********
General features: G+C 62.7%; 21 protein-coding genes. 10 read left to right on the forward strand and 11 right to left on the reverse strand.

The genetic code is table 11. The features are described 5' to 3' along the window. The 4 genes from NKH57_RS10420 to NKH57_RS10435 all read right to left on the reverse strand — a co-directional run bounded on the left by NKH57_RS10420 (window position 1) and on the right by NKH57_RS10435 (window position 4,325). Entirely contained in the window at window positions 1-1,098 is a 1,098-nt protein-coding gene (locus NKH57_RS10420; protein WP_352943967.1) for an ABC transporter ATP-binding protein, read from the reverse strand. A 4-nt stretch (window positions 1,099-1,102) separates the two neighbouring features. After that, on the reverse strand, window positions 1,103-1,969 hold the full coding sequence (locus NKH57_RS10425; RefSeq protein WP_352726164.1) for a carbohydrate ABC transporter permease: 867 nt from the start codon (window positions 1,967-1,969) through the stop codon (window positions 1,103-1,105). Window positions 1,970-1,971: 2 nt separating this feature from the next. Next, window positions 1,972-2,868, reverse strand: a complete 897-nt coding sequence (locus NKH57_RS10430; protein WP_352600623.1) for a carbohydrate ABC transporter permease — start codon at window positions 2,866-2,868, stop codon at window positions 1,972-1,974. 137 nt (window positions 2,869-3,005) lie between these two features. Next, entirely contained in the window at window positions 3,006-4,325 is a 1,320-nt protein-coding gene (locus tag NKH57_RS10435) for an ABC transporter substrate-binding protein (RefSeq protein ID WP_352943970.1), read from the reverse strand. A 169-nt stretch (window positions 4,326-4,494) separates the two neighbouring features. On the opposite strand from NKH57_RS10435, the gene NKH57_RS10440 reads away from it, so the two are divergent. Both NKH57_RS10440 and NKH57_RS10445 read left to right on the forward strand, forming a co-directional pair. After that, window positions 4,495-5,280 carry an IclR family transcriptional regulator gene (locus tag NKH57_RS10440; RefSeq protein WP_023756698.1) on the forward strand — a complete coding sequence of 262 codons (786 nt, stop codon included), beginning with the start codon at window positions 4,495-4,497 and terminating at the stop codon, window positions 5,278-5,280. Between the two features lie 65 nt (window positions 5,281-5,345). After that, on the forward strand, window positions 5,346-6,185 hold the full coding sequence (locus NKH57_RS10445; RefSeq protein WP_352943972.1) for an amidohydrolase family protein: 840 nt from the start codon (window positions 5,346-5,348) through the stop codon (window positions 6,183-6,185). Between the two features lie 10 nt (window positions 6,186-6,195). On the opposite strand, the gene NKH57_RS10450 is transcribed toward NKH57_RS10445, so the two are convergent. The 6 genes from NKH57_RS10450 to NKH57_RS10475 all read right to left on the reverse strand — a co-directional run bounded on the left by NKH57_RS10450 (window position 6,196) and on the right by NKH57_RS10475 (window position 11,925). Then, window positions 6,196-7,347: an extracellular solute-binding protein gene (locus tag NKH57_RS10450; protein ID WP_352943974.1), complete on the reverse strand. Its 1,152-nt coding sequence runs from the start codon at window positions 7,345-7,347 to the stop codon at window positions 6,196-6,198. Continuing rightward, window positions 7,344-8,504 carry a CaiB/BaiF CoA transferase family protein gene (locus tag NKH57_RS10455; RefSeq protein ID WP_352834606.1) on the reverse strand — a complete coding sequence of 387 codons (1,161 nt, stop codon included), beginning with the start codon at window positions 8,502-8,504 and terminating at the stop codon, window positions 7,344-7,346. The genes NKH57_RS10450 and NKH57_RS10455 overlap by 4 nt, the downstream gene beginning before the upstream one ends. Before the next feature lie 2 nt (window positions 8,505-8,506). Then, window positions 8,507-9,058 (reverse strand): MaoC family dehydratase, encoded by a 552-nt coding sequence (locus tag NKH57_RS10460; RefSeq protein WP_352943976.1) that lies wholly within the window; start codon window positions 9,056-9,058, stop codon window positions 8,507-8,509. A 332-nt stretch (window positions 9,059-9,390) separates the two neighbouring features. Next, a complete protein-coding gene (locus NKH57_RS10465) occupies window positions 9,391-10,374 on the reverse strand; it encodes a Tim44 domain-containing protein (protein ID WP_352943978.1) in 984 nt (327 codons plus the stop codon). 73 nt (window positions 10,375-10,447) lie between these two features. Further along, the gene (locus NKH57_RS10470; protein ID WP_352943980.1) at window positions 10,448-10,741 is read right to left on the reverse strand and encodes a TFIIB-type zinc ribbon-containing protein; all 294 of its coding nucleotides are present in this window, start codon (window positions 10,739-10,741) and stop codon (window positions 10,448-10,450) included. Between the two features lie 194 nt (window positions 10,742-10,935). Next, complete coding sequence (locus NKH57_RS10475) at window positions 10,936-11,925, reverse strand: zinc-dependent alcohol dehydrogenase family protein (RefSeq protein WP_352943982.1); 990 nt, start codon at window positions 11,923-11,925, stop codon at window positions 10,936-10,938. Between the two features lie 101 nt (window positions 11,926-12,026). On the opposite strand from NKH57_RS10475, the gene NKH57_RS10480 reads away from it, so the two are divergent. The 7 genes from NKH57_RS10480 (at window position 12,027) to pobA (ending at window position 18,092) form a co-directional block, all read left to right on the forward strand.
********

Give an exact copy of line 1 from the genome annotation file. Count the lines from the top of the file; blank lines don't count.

General features: G+C 62.7%; 21 protein-coding genes. 10 read left to right on the forward strand and 11 right to left on the reverse strand.